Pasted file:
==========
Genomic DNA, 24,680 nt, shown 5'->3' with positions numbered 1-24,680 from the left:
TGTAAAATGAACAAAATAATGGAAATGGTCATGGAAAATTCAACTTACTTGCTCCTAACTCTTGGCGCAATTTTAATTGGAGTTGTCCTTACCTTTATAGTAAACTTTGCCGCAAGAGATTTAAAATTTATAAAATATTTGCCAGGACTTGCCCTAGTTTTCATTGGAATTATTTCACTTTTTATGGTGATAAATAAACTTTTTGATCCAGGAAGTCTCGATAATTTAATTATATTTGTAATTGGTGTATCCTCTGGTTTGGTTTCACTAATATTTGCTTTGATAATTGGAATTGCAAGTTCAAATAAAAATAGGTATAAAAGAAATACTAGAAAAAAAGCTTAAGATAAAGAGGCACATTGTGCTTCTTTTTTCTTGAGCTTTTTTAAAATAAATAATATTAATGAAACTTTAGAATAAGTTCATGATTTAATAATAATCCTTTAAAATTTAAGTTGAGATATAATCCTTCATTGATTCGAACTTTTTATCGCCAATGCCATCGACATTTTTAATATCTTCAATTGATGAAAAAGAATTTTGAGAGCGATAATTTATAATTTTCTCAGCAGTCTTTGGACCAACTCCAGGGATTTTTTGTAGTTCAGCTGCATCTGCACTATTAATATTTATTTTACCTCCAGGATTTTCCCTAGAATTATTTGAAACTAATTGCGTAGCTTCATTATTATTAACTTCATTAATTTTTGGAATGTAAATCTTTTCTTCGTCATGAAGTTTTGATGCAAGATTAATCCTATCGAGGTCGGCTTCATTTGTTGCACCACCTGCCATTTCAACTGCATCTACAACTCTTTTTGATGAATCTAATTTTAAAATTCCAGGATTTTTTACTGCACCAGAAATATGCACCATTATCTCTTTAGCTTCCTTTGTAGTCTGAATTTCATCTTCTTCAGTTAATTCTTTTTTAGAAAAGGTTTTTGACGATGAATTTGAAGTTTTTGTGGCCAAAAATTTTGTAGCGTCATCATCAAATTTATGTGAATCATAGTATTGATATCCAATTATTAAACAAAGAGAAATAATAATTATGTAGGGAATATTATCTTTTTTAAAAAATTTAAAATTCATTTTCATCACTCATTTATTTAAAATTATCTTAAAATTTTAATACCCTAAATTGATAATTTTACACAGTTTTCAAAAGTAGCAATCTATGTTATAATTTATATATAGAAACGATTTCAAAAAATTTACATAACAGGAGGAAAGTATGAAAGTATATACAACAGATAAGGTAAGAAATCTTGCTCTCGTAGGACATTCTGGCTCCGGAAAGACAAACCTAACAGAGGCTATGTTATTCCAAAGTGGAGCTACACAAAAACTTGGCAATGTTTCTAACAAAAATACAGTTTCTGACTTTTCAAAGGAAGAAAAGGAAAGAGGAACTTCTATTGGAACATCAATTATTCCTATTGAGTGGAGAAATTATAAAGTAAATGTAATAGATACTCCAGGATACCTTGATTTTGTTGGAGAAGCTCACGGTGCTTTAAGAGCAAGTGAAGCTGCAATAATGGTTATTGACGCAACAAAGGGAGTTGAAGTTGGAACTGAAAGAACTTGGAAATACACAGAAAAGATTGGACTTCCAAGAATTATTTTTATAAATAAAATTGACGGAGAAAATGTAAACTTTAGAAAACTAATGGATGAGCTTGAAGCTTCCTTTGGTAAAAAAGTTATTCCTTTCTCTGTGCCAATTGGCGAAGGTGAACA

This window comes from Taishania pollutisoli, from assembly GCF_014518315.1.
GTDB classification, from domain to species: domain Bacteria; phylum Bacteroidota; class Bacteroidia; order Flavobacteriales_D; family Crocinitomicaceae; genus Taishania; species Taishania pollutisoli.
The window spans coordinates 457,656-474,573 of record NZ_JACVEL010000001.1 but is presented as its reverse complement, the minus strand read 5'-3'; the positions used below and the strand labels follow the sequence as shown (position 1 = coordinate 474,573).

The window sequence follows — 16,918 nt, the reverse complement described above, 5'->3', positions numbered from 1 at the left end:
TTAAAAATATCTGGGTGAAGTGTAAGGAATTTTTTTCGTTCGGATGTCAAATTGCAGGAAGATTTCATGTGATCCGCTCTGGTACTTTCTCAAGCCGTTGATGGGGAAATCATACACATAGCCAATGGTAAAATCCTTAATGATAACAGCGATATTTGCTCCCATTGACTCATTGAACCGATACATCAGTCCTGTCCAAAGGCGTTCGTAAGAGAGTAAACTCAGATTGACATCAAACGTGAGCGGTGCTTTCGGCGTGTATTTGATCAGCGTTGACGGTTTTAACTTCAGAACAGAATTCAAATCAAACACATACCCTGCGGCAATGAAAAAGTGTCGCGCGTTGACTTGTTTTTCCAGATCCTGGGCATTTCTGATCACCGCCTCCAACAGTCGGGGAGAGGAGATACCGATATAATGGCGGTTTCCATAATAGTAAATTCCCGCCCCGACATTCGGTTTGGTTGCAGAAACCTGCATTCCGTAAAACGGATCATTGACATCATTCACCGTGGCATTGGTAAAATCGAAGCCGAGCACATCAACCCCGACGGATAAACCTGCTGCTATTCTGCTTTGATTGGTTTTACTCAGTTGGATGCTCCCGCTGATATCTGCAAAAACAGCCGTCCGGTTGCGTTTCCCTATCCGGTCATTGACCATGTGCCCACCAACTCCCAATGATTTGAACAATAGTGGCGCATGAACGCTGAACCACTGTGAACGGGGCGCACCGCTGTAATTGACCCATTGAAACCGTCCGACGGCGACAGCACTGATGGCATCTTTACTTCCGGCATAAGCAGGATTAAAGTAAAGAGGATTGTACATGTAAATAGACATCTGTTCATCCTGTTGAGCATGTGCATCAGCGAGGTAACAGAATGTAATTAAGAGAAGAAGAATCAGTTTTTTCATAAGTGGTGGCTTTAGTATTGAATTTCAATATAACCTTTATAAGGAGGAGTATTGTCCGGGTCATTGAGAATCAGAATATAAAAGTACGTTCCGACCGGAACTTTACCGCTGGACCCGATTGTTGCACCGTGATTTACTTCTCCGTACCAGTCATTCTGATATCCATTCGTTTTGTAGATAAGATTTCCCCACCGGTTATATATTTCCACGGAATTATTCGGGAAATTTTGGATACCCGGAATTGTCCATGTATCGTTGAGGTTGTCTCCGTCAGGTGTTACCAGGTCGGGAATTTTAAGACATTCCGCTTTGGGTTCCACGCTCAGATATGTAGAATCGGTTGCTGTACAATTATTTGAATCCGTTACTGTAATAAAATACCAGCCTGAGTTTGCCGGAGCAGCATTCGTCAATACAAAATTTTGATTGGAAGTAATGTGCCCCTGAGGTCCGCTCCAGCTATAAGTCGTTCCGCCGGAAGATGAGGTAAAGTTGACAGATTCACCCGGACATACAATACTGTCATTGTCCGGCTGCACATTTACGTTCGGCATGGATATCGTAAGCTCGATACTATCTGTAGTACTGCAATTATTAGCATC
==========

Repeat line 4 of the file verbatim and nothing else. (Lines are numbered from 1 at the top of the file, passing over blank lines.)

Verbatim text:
GTDB classification, from domain to species: domain Bacteria; phylum Bacteroidota; class Bacteroidia; order Flavobacteriales_D; family Crocinitomicaceae; genus Taishania; species Taishania pollutisoli.